Cramming, a type of fraud in which third-parties place unauthorized charges on consumers telephone bills, typically in small amounts on line items where consumers will overlook them and carriers

The FCC’s Truth in Billing regulations already cover landlines, but the commission was still reviewing input from a comment period that closed in mid-2012 regarding cramming in wireless and voice-over-internet provider bills.

Coordinating ways for employers and granters to connect with job seekers and projects in need of funding are chief among priorities for Gerri Fiala, deputy assistant secretary of employment and training administration at the Department of Labor. Fiala who spoke at the ​Labor and Employment Steering Committee meeting said the efforts boil down to consolidating information where the right people can see it.

When organizations apply for grants though the Department of Labor, their project abstracts are now posted online.

“It allows everyone to see everyone’s ideas,” she said. “If they don’t get the grant, it creates a database that allows other funders to see what projects are out there. Maybe help them find a match.”

As for as making the job market more efficient, her agency’s efforts focus on helping employers search through available candidate profiles to find some with skills they desire, particularly among veterans.

“Everyone wants to help veterans and everyone jumped into it with their own projects,” she said. “So there are all of these sites  we’re trying to make sense of,” so the department can standardize job banks for veterans.

She wouldn’t speculate as to sequestration’s effects on the Labor Department.

“We don’t even have a 2013 budget yet, we’ve been working under a continuing resolution,” she said. “I won’t make numbers up.”

She said a letter would likely be sent to governors next week, describing potential situations set off by varying ways the department could absorb the sequester.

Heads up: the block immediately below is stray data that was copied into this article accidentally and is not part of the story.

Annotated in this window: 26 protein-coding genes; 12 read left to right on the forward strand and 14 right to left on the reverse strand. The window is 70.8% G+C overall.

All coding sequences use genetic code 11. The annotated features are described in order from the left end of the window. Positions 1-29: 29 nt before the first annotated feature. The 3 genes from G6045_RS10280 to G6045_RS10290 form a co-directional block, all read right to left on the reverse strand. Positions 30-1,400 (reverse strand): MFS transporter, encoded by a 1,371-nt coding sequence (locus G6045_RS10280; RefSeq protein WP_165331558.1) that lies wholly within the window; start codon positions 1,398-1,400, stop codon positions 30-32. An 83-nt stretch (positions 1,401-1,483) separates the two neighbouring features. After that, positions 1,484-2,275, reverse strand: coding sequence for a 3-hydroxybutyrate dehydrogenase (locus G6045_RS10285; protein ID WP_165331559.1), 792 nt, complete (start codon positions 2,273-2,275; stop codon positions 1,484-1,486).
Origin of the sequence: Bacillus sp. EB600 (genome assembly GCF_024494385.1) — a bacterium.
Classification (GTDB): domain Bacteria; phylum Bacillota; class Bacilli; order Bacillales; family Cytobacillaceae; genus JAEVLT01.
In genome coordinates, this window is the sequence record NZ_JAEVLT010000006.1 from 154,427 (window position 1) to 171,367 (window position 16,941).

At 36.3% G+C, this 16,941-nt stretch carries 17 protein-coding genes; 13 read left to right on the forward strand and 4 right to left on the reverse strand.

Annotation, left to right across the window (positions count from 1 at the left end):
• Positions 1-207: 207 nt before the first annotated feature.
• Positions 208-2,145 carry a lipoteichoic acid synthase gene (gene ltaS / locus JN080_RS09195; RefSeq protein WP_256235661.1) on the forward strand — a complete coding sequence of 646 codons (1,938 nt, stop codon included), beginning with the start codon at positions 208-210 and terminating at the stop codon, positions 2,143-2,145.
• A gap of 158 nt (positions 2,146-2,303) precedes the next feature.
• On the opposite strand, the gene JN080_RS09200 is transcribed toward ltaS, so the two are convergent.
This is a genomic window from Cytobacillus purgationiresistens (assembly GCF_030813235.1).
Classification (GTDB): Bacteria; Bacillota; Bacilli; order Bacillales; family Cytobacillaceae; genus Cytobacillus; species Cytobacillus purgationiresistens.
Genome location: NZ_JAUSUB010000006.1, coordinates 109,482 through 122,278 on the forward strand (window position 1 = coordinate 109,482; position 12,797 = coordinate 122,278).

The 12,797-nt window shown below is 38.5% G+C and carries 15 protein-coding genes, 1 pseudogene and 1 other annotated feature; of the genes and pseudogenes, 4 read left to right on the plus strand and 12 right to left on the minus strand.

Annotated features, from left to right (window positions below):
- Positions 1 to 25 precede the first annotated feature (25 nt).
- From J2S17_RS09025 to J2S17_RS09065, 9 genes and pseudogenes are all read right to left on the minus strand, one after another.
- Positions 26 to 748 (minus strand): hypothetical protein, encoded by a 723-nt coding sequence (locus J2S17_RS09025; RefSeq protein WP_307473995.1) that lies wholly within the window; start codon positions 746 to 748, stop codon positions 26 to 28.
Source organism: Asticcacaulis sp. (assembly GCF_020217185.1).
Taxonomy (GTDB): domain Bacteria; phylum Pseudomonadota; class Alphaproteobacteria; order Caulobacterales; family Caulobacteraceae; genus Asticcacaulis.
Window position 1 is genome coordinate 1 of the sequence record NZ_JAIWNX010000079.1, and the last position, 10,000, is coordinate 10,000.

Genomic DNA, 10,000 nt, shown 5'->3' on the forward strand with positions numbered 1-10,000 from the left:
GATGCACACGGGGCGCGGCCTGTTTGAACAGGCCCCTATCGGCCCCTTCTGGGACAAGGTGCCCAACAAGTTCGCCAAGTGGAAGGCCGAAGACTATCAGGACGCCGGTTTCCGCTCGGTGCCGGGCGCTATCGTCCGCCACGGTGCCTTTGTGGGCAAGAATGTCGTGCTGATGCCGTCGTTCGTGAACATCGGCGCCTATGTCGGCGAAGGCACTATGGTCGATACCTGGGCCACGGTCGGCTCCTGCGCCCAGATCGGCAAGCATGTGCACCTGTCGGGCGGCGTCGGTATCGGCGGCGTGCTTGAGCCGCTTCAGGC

She also touched on a number of grants available through the department’s website at

At the Agriculture and Rural Affairs Steering Committee meeting, Doug O’Brien, the USDA deputy undersecretary for rural development updated steering committee members on USDA budget and key priorities for rural America.
Among the opportunities O'Brien mentioned was manufacturing. ​Jobs coming back from overseas, low energy prices and productivity will help bring a lot of manufacturing jobs back to rural America.

The White House is also looking into becoming more engaged in relationships with local governments focusing on such issues as concentrated poverty. Education and income are some of the key factors that cause this. Working together on the issue will help the concentration decline.

"NACo highlights our need to partner together to help solve these issues," said O'Brien. "The Administration continues their support for rural America but partnerships are going to be key."

Around the country, 4,800 people work for USDA Rural Development in 450 offices. They lost 17 percent of staff (1,000 people) in the last 15 months with office closures, job cuts, etc.


March 2, 2013 - Washington, D.C.

Activity ramps up today for county officials attending  NACo's 2013 Legislative Conference. Policy steering committees and subcommittees deliberated policy resolutions and heard from Administration officials about actions undertaken by federal agencies that impact or will impact local governments.

Members of the Water Quality and Solid Waste Subcommittee got a preview of a new stormwater rule being proposed by EPA in June. It also heard about several court decisions that affect counties efforts to comply with Clean Water Act regulations.  The Western Interstate Region Board of Directors was briefed by USDA Deputy Under Secretary Butch Blazer about the U.S. Forest Service projects that intersect with local governments in land use planning, wildfire-urban interface and forest restoration.

In other action, more than 200 county leaders attended the annual NACo Technology Summit, now renamed  "Innovation Summit," where industry leaders, leading county IT professionals and county leaders learn discusst the latest opportunities and challenges in digital technology.